• Tactic

    Focus on how telehealth can help solve problems, not on how many visits to do

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  • Tactic

    Connect clinicians to the value of telehealth— don’t just train them on how to do virtual visits

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  • Tactic

    Guide patients to appropriate and productive use of virtual visits

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Parting thoughts

Reimbursement typically has dictated the scope of telehealth services that systems can provide, rather than being an outcome of a set of services that systems want to provide. This reality reinforces a long-standing perception among provider organizations that reimbursement is something that happens to them, rather than being a process that they can inflect.

The emerging opportunity for provider organizations is to capture as much data as possible about their use of telehealth. The recent surge in telehealth utilization generates more insight than ever about which patients and providers are using it, for what needs, and how that utilization impacts downstream interactions and outcomes. Such data is essential for both systems and payers in making decisions about appropriate care, clinical best practice, future investment, and reimbursement.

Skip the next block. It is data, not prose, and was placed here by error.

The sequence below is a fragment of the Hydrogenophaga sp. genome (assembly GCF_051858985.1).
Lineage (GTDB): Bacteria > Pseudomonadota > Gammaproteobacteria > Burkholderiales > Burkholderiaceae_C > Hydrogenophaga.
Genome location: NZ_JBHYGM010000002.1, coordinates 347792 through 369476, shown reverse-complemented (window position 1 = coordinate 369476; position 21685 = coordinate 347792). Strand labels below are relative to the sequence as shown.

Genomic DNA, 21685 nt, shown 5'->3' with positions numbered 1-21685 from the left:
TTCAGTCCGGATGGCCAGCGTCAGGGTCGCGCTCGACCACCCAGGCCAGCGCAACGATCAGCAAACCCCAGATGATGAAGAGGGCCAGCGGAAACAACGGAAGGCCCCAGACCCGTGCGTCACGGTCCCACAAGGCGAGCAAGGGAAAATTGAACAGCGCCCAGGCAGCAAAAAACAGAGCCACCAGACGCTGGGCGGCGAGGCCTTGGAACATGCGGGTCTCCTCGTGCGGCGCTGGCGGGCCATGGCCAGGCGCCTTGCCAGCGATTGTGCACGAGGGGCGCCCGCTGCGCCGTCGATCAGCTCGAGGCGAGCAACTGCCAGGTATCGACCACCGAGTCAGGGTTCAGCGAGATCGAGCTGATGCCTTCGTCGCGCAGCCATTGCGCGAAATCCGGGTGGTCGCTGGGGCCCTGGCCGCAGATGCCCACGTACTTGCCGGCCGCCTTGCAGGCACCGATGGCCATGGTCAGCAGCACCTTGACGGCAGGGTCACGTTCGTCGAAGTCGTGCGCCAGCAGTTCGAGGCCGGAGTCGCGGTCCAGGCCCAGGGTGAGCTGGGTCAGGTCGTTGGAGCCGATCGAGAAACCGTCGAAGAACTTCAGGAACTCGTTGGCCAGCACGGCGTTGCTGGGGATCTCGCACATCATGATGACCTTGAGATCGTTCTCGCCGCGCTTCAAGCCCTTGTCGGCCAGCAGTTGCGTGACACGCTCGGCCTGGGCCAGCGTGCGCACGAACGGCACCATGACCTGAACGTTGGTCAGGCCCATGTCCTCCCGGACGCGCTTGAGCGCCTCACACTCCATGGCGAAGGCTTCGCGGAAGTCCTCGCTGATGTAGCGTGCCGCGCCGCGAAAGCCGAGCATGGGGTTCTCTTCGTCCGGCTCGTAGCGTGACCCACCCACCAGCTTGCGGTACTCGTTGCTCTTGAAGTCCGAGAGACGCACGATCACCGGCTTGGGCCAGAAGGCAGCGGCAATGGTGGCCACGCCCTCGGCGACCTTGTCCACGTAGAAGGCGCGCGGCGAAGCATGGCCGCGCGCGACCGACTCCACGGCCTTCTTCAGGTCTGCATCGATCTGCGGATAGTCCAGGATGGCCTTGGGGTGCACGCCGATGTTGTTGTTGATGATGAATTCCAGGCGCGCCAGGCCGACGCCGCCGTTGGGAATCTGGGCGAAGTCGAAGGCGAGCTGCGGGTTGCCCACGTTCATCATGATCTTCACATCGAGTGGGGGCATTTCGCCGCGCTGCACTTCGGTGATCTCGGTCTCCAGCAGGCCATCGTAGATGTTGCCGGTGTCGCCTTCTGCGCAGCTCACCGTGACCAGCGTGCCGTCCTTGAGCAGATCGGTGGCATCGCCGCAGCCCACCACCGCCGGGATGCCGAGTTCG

Covid-19 has clearly demonstrated the versatility of telehealth—including not only virtual visits but also remote patient monitoring and asynchronous modalities. Telehealth is not a problem for providers to solve; it is a new way for providers to solve care delivery problems at scale.

Consumers are already thinking of telehealth this way. Our recent survey of consumers indicates that their interest in telehealth has surged for opportunities to solve their own health care challenges, including getting faster access to care, making care more convenient, and connecting with their own physicians. Providers should follow their lead and focus on how to use telehealth to address their own strategic objectives.